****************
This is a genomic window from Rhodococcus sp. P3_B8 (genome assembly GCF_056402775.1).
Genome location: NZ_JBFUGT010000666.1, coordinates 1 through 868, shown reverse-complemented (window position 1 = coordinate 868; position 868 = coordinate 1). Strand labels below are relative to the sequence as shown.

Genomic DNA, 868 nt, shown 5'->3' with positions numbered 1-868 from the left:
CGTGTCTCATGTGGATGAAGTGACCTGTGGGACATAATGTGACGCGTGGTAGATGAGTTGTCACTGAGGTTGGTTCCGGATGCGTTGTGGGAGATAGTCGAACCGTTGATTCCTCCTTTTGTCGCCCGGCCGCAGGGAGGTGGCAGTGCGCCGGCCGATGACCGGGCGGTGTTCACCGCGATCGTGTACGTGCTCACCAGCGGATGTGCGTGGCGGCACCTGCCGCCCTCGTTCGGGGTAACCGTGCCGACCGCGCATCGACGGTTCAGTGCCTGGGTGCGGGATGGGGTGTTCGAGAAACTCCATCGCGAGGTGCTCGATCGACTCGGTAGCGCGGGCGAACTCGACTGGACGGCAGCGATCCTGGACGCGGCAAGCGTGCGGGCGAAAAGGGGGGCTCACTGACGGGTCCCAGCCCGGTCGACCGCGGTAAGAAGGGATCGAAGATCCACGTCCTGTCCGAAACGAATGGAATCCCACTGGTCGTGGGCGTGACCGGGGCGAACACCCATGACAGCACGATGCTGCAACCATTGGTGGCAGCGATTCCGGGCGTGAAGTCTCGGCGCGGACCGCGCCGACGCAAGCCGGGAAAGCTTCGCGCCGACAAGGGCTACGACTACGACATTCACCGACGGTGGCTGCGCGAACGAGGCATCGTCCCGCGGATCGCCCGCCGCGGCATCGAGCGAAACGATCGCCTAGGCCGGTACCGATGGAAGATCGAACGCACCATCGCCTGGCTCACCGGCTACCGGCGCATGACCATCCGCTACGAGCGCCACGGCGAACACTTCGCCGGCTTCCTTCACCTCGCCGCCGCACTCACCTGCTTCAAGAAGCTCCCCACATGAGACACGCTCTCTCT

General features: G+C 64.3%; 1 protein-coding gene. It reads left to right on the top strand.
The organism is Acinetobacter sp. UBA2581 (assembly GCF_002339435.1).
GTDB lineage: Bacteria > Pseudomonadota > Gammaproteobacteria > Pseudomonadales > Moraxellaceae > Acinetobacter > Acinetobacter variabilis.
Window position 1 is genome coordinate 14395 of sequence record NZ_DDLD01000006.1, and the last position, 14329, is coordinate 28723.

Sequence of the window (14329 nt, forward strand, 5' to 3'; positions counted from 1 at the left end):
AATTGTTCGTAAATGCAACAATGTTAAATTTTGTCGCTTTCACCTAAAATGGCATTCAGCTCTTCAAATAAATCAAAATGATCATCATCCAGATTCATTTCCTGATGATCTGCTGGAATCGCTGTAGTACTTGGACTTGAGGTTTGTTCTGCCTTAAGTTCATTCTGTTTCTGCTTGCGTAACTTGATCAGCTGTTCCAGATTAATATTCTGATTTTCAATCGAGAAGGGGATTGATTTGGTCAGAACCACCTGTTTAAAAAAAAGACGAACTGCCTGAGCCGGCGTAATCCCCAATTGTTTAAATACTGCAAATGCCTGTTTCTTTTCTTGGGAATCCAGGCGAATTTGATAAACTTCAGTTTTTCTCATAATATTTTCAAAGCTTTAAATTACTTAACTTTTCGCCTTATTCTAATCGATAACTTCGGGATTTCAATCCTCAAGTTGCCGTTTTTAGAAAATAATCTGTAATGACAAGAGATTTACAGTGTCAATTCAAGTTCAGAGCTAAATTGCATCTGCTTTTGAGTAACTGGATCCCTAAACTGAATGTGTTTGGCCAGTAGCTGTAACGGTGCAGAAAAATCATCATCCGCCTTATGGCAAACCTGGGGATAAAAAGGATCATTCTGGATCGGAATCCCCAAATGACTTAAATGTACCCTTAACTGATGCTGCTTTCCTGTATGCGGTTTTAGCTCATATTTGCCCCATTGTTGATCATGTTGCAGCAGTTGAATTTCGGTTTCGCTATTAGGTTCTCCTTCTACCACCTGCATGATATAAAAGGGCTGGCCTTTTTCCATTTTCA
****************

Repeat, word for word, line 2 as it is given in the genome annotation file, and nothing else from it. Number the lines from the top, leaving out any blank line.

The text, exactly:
Genome location: NZ_JBFUGT010000666.1, coordinates 1 through 868, shown reverse-complemented (window position 1 = coordinate 868; position 868 = coordinate 1). Strand labels below are relative to the sequence as shown.